On 17th March 1992, “White South Africa” voted overwhelmingly in a Referendum, to scrap apartheid and to negotiate a new inclusive constitution. In a turnout of 85 % of the registered voters, 69% voted for the proposed negotiations (ie to scrap apartheid) and 31% voted against the proposal.

We believe that this reflected the overwhelming sentiment of the majority of the white population which had prevailed for decades, probably ever since the introduction of apartheid following the 1948 general elections, which delivered a parliamentary majority to white South African nationalists.

On 25th May 2018 the Irish people voted overwhelmingly in a Referendum, to scrap the eighth amendment to the Irish constitution, which in a referendum in 1983, driven largely by the Catholic Church in the guise of a visit to Ireland by the Pope, largely banned abortion in Ireland under most circumstances. This time around, some 35 years later, in a 64% turnout, 66% voted in favour of scrapping the eighth amendment and 34% voted against the proposal.

As part of the Irish ballot, the question was asked for how long had the sentiment expressed in the vote cast existed. Many answered, for decades.

And then, of course, there was Brexit! Yet another example of the will of the people expressed in an act of direct democracy in 2016 which went counter to the wishes, expectations and hopes of the establishment.

The point of this is to illustrate the power of voters exerted in the direct expression of their democratic will by means of a referendum, by the application of direct democracy. Few parliamentary elections generate such high voter turnout and fewer still deliver parliamentary results which express the will of the people so directly and so accurately and very few parliamentary elections deliver such landslide results, except in totalitarian stares where opposition opinion is excluded from the process.

Without the application of the will of the people expressed in acts of direct democracy, apartheid in South Africa and the almost blanket ban on abortion in Ireland and Britain’s membership of the EU, could well have continued ad nauseum.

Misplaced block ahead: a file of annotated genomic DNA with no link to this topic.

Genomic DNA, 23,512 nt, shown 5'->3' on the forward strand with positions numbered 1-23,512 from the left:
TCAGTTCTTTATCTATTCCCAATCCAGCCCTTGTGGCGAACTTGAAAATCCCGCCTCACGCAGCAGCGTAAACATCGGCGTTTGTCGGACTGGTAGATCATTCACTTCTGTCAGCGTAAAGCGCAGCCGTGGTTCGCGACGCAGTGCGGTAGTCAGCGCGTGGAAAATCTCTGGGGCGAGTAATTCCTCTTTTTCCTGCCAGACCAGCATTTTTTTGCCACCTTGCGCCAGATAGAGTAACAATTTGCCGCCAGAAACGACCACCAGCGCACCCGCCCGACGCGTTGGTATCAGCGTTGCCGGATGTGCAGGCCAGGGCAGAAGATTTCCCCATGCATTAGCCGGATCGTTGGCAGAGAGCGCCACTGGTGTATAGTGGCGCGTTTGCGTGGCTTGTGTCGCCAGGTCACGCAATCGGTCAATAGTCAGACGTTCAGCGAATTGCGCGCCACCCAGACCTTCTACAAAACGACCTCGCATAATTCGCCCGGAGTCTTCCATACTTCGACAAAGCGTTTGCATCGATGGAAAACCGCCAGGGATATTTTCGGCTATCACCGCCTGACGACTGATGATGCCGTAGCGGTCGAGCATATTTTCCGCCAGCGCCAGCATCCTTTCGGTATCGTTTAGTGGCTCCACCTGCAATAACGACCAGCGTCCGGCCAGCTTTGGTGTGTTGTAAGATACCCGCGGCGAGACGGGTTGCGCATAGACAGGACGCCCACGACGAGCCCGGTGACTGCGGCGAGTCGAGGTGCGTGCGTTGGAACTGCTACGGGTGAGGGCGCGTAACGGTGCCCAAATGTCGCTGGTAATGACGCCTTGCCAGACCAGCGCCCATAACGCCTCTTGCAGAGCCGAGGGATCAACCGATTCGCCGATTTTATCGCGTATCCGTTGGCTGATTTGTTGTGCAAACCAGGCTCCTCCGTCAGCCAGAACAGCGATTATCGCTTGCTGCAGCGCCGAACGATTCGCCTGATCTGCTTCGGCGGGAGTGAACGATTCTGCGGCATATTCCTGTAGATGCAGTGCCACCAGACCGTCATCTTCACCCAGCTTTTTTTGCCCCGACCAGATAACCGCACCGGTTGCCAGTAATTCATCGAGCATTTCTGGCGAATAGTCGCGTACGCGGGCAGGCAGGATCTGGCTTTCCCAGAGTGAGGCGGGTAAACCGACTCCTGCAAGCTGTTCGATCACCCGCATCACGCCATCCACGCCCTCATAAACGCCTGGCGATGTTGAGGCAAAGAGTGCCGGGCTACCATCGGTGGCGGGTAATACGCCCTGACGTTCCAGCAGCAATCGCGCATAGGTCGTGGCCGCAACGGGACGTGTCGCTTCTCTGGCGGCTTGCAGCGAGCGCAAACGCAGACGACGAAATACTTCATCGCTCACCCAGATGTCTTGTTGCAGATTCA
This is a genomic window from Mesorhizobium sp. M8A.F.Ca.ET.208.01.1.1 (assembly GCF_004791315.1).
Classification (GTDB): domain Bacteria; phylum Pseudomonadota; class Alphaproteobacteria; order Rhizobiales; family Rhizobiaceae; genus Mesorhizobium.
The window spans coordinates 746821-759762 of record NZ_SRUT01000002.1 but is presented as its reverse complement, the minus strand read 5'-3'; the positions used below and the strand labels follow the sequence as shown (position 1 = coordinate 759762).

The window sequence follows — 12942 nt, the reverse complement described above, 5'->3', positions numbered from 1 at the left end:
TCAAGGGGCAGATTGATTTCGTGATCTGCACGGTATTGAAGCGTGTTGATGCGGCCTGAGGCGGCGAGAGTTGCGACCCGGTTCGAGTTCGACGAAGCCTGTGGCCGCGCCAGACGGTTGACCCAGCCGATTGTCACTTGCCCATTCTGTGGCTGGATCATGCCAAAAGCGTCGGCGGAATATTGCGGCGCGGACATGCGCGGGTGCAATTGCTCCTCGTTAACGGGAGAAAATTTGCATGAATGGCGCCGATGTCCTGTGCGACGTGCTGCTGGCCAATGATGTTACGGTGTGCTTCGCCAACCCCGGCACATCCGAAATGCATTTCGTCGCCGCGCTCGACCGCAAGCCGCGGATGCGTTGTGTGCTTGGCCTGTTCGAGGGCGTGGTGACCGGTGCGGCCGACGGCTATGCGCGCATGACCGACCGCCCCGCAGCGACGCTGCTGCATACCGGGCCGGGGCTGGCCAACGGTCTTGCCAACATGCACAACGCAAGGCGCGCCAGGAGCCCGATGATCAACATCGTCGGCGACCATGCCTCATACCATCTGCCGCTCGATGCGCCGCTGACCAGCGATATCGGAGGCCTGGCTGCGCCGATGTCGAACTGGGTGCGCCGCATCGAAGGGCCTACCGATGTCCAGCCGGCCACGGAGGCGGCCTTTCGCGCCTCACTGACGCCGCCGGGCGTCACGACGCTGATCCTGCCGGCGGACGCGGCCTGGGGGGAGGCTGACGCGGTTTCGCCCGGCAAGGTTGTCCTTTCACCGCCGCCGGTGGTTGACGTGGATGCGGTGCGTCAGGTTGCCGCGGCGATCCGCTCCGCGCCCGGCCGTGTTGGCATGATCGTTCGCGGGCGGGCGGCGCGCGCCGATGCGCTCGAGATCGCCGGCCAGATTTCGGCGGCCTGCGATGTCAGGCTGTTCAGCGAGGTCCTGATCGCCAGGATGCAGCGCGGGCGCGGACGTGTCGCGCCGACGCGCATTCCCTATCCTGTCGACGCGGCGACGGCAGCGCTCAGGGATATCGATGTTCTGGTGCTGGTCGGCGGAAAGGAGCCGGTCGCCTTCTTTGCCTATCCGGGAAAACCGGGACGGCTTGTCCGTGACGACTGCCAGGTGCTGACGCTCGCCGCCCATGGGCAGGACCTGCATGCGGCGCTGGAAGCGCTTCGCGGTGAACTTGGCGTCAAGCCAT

What these three examples ably demonstrate is that the world’s parliamentary systems are not always aligned with the wishes of their voters so much as being aligned with the will of the prevailing establishment.  This does need to change, here in South Africa, and elsewhere.

Then of course there was the recent US Presidential elections where the will of the people (a substantial absolute majority for Hillary Clinton) was ignored by the establishment in favour of President Donald Trump. It may be argued that the one candidate is no better than the other, but in that instance it was clearly shown that the will of the people was not expressed in the election results.

It can and will be argued that direct democracy also demonstrates the fickleness of the voter population.  But we would argue that it is perfectly legitimate for a voter population to try out a particular political strategy or process and when finding the strategy or process to be wanting, to ditch it.  That is not being fickle, that is being responsible. 

The establishment are largely in fear of direct democracy because they fear populist government and they are less able to control the outcomes of political sentiment expressed by direct democracy, than by influencing the party political system, by various means, including but not limited to the buying of political favour in political parties.

The Direct Democracy Forum’s sentiment is illustrated by the proposed application of direct democracy in the DDF’s proposed SENATE and MUNICIPAL FORUMS and in the use of referendums to resolve political deadlocks, much like occurred in South Africa in the apartheid years and in Ireland since 1983 and in Britain since the 1970s.

DDF SENATE PROPOSALS VINDICATED

There is a saying that all will come to those who wait. Being proactive I am not sure I agree with the sentiment. But recently something happened illustrating it’s relevance.

Some 60 years back in the 1960s, when I was about 15, I was pondering how a political process whereby a political fringe had managed to capture a perfectly adequate dual house parliamentary system and impose a largely unwelcome and undesirable system (the apartheid system) on the masses of the population of a country (SA), could have come about. From that came a proposal for an upper house of parliament (I called it a house of censure) which was drawn from the streets rather than the political establishment, and through which all legislation and regulation must be passed for approval. Of course I was 15 or so, and nothing came of it beyond it being a proposal.